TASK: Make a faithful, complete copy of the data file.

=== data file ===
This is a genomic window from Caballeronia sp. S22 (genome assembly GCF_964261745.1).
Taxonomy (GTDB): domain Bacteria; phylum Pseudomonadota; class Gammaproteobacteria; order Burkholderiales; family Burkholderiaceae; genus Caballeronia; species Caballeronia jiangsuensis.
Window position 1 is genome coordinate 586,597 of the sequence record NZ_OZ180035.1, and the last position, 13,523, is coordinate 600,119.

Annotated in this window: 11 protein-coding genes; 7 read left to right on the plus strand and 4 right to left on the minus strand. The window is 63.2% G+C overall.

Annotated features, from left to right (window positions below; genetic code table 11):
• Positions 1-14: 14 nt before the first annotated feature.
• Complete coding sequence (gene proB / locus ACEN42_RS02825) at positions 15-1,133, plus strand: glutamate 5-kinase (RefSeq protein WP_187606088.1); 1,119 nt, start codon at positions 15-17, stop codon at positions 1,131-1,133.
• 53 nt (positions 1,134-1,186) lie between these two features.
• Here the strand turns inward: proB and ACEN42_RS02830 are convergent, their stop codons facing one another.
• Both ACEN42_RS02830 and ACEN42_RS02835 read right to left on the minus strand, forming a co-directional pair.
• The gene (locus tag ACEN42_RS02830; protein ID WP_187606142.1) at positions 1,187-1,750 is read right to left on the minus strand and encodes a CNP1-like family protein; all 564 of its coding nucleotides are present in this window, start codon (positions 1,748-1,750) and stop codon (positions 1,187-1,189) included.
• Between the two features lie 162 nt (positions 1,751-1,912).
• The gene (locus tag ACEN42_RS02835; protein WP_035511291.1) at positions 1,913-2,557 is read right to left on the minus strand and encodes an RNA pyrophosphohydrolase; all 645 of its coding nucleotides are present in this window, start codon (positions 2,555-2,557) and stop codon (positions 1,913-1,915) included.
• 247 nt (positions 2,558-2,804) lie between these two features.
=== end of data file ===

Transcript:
This is a genomic window from Caballeronia sp. S22 (genome assembly GCF_964261745.1).
Taxonomy (GTDB): domain Bacteria; phylum Pseudomonadota; class Gammaproteobacteria; order Burkholderiales; family Burkholderiaceae; genus Caballeronia; species Caballeronia jiangsuensis.
Window position 1 is genome coordinate 586,597 of the sequence record NZ_OZ180035.1, and the last position, 13,523, is coordinate 600,119.

Annotated in this window: 11 protein-coding genes; 7 read left to right on the plus strand and 4 right to left on the minus strand. The window is 63.2% G+C overall.

Annotated features, from left to right (window positions below; genetic code table 11):
• Positions 1-14: 14 nt before the first annotated feature.
• Complete coding sequence (gene proB / locus ACEN42_RS02825) at positions 15-1,133, plus strand: glutamate 5-kinase (RefSeq protein WP_187606088.1); 1,119 nt, start codon at positions 15-17, stop codon at positions 1,131-1,133.
• 53 nt (positions 1,134-1,186) lie between these two features.
• Here the strand turns inward: proB and ACEN42_RS02830 are convergent, their stop codons facing one another.
• Both ACEN42_RS02830 and ACEN42_RS02835 read right to left on the minus strand, forming a co-directional pair.
• The gene (locus tag ACEN42_RS02830; protein ID WP_187606142.1) at positions 1,187-1,750 is read right to left on the minus strand and encodes a CNP1-like family protein; all 564 of its coding nucleotides are present in this window, start codon (positions 1,748-1,750) and stop codon (positions 1,187-1,189) included.
• Between the two features lie 162 nt (positions 1,751-1,912).
• The gene (locus tag ACEN42_RS02835; protein WP_035511291.1) at positions 1,913-2,557 is read right to left on the minus strand and encodes an RNA pyrophosphohydrolase; all 645 of its coding nucleotides are present in this window, start codon (positions 2,555-2,557) and stop codon (positions 1,913-1,915) included.
• 247 nt (positions 2,558-2,804) lie between these two features.